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Do You Learn More When You Make Your Notes Beautiful?

People post amazing notes on Studyblr. Is it worth the effort?

There's a corner of the Internet called studyblr, where students post pictures of the notes they've taken for a class. This BuzzFeed story says more, but, basically, they're amazing.

Creating notes like these takes a ton of effort. Does all that effort pay off in terms of learning? I'd say yes and no. (I'm talking theoretically, here. By the way, I don't have specific research on this topic.)


A beautiful page of notes is clear, concise, and well-organized. There is an endless supply of research showing that organizing your thoughts helps you learn. So in this case, if you take a somewhat disorganized set of notes in class, or based on your reading, the process of thinking through them carefully, and turning them into something concise and organized, should help your memory. In fact, it should help a lot. In general, anything that directs your mental energy toward understanding what you are learning helps you learn. I very much recommend it.


Spending time choosing colors, writing beautiful calligraphy, drawing incredible pictures, and so on—the artistry or beautiful notes—probably won't help you learn. This is because it takes your focus off of the information you are learning and puts it on the aesthetics. The general principle is: Mental energy used toward the meaning of the information you are learning leads to learning, but mental energy directed elsewhere does not. Don't get me wrong, I think we should all try to infuse art in our everyday lives. So I recommend the artistry part too, if you are doing well in the class and have time to spare; just don't fool yourself into thinking it's an efficient way to learn.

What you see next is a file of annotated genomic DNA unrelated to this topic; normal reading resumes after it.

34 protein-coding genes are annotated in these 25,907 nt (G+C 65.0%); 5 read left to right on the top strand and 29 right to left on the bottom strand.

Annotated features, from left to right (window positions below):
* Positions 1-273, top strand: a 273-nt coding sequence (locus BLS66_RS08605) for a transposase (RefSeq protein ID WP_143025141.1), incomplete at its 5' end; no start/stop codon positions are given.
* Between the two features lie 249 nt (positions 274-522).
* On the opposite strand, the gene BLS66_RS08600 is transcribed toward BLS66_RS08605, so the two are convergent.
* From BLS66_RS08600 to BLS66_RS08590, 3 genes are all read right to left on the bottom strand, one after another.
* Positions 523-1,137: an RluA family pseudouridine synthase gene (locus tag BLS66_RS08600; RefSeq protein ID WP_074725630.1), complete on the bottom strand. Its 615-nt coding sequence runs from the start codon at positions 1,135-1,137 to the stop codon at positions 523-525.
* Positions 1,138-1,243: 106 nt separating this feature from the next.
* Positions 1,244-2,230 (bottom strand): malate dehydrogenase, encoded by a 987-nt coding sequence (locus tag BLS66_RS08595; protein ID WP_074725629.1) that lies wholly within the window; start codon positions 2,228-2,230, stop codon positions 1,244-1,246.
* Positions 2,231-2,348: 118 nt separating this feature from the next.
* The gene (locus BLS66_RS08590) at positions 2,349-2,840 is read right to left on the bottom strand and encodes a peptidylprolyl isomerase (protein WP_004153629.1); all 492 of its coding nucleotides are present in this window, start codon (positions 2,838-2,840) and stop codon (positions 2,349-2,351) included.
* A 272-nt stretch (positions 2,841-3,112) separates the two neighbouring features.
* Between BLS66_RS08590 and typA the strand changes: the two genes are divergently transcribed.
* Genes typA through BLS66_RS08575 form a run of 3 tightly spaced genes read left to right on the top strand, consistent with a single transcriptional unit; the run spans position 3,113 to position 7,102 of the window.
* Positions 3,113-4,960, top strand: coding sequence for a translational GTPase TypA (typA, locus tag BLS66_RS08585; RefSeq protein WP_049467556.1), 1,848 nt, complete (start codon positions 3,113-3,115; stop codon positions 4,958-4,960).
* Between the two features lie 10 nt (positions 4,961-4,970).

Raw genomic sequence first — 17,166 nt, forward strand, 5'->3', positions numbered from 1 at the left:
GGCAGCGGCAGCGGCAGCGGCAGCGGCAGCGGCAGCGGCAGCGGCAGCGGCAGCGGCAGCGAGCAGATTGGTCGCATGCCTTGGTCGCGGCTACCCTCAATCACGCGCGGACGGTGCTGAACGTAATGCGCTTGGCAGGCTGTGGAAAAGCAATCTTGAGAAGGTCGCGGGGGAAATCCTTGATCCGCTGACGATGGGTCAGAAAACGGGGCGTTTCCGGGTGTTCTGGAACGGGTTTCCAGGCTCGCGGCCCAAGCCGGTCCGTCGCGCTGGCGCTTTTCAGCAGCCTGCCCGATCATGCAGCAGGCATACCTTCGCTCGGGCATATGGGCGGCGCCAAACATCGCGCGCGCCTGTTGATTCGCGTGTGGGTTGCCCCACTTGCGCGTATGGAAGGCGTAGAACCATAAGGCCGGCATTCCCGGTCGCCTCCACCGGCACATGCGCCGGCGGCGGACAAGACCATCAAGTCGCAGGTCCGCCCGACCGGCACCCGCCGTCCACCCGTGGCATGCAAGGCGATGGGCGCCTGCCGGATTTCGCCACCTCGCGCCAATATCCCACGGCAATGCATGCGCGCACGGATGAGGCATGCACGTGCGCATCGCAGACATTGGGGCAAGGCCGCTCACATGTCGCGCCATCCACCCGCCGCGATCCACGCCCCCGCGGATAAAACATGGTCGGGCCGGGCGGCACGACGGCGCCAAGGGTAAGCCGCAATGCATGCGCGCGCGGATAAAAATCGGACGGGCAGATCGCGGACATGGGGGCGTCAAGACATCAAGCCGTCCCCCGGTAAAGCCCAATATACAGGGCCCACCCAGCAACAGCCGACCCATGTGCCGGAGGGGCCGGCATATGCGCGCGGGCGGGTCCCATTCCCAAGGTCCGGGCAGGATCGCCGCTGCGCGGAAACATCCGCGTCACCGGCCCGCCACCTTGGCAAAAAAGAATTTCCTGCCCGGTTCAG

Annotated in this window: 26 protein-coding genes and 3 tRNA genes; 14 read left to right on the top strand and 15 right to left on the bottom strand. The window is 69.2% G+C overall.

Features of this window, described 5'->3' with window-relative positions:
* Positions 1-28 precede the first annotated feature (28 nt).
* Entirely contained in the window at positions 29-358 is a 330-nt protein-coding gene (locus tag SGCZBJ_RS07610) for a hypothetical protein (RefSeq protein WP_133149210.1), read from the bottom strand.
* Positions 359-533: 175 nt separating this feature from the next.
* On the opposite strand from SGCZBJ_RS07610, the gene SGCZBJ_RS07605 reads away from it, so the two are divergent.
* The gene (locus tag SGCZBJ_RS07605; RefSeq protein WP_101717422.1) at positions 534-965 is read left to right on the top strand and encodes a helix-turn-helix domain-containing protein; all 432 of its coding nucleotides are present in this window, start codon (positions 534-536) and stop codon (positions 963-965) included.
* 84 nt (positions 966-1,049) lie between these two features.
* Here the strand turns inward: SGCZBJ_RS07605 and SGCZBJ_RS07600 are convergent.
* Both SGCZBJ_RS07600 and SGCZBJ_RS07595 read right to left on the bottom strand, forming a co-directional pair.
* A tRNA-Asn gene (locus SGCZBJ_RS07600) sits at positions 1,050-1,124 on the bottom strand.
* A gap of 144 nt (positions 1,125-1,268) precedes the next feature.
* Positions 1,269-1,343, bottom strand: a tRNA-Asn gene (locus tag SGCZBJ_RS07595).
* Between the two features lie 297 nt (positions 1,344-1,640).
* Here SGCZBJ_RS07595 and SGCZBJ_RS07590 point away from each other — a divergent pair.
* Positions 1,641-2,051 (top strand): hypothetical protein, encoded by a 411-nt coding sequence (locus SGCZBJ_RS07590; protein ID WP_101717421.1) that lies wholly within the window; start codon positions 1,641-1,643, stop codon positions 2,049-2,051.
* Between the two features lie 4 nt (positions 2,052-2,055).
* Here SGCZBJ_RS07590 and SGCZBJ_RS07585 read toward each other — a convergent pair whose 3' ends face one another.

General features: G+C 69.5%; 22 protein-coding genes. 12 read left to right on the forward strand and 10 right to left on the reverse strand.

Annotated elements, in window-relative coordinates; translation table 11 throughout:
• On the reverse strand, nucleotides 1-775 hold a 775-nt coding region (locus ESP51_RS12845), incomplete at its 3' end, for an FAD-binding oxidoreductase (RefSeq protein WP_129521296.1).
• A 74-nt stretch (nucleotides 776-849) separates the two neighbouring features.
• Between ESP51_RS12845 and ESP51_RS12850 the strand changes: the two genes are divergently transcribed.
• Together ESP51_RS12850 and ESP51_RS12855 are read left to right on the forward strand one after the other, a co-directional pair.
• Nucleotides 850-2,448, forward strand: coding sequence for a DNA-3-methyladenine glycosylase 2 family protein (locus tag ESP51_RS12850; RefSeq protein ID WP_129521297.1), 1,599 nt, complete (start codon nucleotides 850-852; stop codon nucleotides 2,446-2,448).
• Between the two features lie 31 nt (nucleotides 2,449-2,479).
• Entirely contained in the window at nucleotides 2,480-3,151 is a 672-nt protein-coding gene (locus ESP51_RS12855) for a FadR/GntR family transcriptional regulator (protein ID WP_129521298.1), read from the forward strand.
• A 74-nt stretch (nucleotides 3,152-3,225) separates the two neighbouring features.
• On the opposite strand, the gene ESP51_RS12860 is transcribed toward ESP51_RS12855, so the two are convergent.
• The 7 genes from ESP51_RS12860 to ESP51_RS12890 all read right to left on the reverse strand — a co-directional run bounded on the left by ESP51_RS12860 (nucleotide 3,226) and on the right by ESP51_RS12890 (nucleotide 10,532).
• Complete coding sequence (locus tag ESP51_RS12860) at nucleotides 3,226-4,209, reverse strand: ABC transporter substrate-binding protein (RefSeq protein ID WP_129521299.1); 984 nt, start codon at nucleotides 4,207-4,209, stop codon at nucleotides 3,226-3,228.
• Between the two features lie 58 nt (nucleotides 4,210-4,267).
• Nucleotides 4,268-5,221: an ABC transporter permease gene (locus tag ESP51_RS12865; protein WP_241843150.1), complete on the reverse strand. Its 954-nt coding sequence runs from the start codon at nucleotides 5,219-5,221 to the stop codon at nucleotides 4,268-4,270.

In short, beautiful notes require organization and artistry. The process of organizing your thoughts will help you learn. The artistry part—maybe not so much.

Now if only these people would enroll in my classes, maybe my kids would stop looking over my shoulder, as I do my grading, and gleefully making fun of my students' penmanship.

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